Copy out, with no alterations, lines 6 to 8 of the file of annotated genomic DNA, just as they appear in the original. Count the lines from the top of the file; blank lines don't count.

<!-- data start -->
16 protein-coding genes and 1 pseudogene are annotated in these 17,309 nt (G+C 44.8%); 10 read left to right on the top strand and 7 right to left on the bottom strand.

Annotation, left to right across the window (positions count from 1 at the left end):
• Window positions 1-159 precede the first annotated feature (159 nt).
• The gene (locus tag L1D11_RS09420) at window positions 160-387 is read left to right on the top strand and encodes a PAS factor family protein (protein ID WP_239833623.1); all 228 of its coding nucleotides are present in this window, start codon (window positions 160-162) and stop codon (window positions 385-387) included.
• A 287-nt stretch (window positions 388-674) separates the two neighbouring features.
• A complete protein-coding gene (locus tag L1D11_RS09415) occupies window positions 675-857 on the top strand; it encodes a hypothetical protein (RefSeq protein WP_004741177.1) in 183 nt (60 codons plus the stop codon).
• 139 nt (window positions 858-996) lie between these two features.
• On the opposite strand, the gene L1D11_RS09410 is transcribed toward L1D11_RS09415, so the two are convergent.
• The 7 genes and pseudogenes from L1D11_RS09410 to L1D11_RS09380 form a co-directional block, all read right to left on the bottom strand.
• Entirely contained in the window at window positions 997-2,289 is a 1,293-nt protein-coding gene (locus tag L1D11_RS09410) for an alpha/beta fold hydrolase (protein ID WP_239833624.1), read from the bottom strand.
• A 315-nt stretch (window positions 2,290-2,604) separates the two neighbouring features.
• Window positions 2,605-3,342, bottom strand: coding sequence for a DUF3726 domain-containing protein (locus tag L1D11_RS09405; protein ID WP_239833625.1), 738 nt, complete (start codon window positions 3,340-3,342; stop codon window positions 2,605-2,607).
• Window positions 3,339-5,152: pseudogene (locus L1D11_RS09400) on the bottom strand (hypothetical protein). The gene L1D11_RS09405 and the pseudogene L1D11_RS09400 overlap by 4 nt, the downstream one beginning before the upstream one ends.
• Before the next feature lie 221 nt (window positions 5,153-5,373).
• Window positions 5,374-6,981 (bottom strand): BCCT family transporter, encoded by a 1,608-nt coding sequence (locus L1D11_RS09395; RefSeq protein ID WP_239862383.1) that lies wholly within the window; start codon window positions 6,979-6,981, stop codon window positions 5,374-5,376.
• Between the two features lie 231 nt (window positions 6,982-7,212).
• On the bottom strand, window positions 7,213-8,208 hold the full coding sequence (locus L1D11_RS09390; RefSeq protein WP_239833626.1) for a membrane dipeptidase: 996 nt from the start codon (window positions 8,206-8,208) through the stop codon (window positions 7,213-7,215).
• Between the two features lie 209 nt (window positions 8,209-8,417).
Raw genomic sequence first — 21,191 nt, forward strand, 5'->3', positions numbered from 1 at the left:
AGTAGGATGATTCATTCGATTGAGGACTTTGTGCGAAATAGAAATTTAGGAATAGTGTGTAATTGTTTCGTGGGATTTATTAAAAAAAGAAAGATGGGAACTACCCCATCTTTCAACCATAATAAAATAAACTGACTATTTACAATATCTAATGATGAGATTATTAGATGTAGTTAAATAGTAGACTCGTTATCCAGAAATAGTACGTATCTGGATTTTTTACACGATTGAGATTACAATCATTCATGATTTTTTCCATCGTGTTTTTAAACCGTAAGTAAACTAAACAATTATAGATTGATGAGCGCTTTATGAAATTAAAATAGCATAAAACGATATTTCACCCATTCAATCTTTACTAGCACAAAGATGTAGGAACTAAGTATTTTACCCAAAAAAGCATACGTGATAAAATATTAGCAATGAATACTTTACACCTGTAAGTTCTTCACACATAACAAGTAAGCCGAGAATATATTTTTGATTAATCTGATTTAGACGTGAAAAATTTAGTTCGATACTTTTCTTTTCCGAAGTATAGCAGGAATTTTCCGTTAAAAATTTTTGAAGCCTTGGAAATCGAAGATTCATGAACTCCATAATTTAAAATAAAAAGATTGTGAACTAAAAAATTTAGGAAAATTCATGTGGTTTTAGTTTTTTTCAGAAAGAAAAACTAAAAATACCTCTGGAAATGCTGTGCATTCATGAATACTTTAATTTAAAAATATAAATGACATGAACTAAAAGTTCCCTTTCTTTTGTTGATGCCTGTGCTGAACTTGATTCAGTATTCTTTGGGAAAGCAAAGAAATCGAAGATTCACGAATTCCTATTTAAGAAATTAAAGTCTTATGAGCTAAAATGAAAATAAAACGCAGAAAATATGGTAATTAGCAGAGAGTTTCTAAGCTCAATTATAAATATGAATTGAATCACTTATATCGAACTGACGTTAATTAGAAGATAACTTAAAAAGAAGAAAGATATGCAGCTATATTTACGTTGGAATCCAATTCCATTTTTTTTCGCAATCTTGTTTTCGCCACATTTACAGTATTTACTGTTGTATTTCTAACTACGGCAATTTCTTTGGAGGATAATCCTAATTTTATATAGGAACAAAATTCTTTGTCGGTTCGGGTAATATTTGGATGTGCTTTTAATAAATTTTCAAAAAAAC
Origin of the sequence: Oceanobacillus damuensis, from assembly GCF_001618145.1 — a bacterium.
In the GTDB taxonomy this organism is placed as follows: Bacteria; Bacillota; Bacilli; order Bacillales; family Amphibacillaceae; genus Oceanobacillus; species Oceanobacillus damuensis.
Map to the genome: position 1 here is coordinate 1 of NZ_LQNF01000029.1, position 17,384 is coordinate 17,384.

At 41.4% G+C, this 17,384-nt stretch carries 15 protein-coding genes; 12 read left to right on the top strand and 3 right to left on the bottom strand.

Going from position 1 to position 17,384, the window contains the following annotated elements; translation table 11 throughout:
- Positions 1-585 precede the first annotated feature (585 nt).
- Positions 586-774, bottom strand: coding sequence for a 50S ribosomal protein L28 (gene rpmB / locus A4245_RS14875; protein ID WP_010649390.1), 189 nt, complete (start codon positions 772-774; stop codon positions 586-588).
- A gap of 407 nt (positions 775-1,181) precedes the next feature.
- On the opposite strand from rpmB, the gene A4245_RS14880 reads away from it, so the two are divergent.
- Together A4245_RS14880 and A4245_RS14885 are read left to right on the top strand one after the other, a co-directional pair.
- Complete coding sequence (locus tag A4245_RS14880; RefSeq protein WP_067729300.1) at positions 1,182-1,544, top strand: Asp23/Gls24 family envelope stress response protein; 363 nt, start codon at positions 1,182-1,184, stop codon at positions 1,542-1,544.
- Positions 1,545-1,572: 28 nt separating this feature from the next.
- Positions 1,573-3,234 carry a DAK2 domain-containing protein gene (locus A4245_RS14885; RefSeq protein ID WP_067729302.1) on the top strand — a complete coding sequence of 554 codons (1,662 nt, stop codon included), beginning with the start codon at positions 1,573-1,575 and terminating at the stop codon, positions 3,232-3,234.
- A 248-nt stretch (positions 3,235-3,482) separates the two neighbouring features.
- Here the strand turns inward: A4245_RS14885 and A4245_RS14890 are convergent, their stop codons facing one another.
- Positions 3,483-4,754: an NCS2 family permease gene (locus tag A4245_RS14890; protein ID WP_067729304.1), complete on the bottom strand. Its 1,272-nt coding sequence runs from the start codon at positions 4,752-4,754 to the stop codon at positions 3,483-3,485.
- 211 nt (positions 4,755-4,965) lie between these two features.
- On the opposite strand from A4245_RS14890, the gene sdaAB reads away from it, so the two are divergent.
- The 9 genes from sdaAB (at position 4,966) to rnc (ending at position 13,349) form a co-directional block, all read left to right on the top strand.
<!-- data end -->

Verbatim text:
• A complete protein-coding gene (locus tag L1D11_RS09415) occupies window positions 675-857 on the top strand; it encodes a hypothetical protein (RefSeq protein WP_004741177.1) in 183 nt (60 codons plus the stop codon).
• 139 nt (window positions 858-996) lie between these two features.
• On the opposite strand, the gene L1D11_RS09410 is transcribed toward L1D11_RS09415, so the two are convergent.